China's The9 sued over Warcraft ditching
Caught outside the Blizzard
A US shareholder is seeking a class action lawsuit against Chinese game operator, The9, over its financially devastating loss of a contract to host World of Warcraft in the country.
The lawsuit alleges The9 made numerous false and misleading positive statements to shareholders regarding the company's health and status of licensing negotiations for WoW, while it was becoming increasingly likely its contract to host the online game would not be renewed.
Before Blizzard Entertainment dumped The9 this April for a rival Chinese operator, NetEase, the company was receiving as much as 90 per cent of its total revenue from WoW alone. The9 houses some of the most powerful privately owned supercomputers in the country, which it uses to host a number of online games.
According to the lawsuit, The9 executives repeatedly assured investors its exclusive four-year contact signed in 2005 to host WoW would be renewed, causing artificially inflated stock prices. But many of these statements were made at a time when The9 had not even begun formal negotiations with Blizzard.
In fact, the lawsuit indicates The9's relations with Blizzard had soured as early as 2007 over its operations of WoW in China, yet maintained everything was fine and that a contract renewal was a foregone conclusion up until early 2009.
The agreement was allegedly further strained in 2007 when The9 sold nearly 15 per cent of its ordinary shares to the game maker EA, effectively forcing Blizzard to do business with one of its greatest competitors. A The9 executive told investors the deal would not have any impact on its contract with Blizzard during a conference cal that year — but only when asked directly did he acknowledge The9 hadn't actually discussed the matter with Blizzard, according to court documents.
The complaint also claims during this period, several The9 insiders began dumping company shares in sales described as "unusual and suspicious in timing and amount" for a total of $125m.
The case was filed by Lawrence Glaser on behalf of himself and others in US District Court in New York. It has not yet received class-action status. A copy of the complaint can be found here. ®
>So in the end, you have to say that some Chinese companies are merely learning from the dubious strategies of some Western companies. Nothing surprising about that. And try to keep the Sinophobia to a minimum.
I am not going to defend the business practices western companies because for one thing most of them have moved into China with reckless abandon just to embrace the wild west anything goes got to make a billion doesn't matter who dies next quarter statement only thing that matters attitude. I just have a problem with anybody that thinks doing business in China is exactly like doing business in Western Europe or USA and expects the same rules. The fact is they still have a communist government that was setup by Mao (quite the economical genius he was killing 40 million of his own people through starvation, etc). Investors need to remember China could nationalize everything overnight, cash in and what could you do about it?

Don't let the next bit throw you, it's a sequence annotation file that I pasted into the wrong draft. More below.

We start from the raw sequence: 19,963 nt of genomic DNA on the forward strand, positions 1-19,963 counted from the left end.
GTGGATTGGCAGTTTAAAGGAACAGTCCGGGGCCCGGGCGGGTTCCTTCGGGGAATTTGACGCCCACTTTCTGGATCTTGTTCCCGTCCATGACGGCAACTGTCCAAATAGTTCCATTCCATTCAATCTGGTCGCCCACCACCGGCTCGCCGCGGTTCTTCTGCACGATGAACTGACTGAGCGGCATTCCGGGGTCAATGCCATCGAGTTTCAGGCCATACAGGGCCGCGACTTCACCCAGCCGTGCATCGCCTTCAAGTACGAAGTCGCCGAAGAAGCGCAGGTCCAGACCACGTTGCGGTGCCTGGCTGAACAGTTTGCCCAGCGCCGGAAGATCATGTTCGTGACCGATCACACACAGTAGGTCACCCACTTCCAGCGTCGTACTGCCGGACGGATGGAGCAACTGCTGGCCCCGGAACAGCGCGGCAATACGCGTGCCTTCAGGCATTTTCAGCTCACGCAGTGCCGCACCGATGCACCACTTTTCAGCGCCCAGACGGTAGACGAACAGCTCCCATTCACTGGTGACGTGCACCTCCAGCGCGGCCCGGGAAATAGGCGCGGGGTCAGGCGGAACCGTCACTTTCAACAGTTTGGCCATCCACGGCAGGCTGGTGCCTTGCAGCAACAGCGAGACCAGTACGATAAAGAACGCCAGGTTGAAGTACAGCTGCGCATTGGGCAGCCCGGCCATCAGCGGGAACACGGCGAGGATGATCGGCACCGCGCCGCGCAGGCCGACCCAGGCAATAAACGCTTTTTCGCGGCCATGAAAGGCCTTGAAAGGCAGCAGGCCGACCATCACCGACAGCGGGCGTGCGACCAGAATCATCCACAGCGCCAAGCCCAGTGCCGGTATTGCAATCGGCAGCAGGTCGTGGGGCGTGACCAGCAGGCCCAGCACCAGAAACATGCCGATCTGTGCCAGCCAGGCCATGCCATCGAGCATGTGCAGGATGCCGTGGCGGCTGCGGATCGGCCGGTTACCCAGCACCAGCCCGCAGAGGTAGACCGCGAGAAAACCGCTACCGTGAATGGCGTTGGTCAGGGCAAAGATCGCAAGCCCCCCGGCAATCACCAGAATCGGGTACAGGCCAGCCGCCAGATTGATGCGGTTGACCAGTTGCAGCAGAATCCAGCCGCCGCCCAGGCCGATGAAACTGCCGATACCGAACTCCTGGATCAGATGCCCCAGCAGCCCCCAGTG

@ Matt 21 @asdf
asdf: "you are lucky if you don't invest in a company in this market that poisons infants to get ahead."
Matt 21: While this maybe true, I don't think US companies are much better. Coca Cola were ion trouble in Belgium for selling "poisoned" drinks a few years ago.
Very true Matt. Unethical and frankly immoral behaviour is not unique to Chinese companies.
Let's cite the example of Bayer. First, they sold HIV contaminated blood products for haemophiliacs. Then, when they could not sell the HIV laced products in the West, internal memos show that company sold the excess contaminated stock to Asian and Latin American markets as a "new heat treated product" that was free of HIV. (see http://en.wikipedia.org/wiki/Contaminated_haemophilia_blood_products for a starter article).
And there is Pacific Gas and Electric, the subject of the Erin Brockovich movie, which contaminated a whole town with hexavalent chromium, then lied to them, telling them that chromium is in multivitamins. True, but hexavelent chromium is not the same chromium in pills!
And of course, big tobacco, who have for years retained a retinue to lawyers, doctors, scientists and lobbyists to make huge profits on a product that they knew was harmful.
So in the end, you have to say that some Chinese companies are merely learning from the dubious strategies of some Western companies. Nothing surprising about that. And try to keep the Sinophobia to a minimum.
Amazing the level of naivete in some executives--all they need are assurances at board meetings before risking the livelihood of their stockholders.
About the only thing a lawsuit in China accomplishes is to alert the various authorities were the money went, for purposes of recovery of course!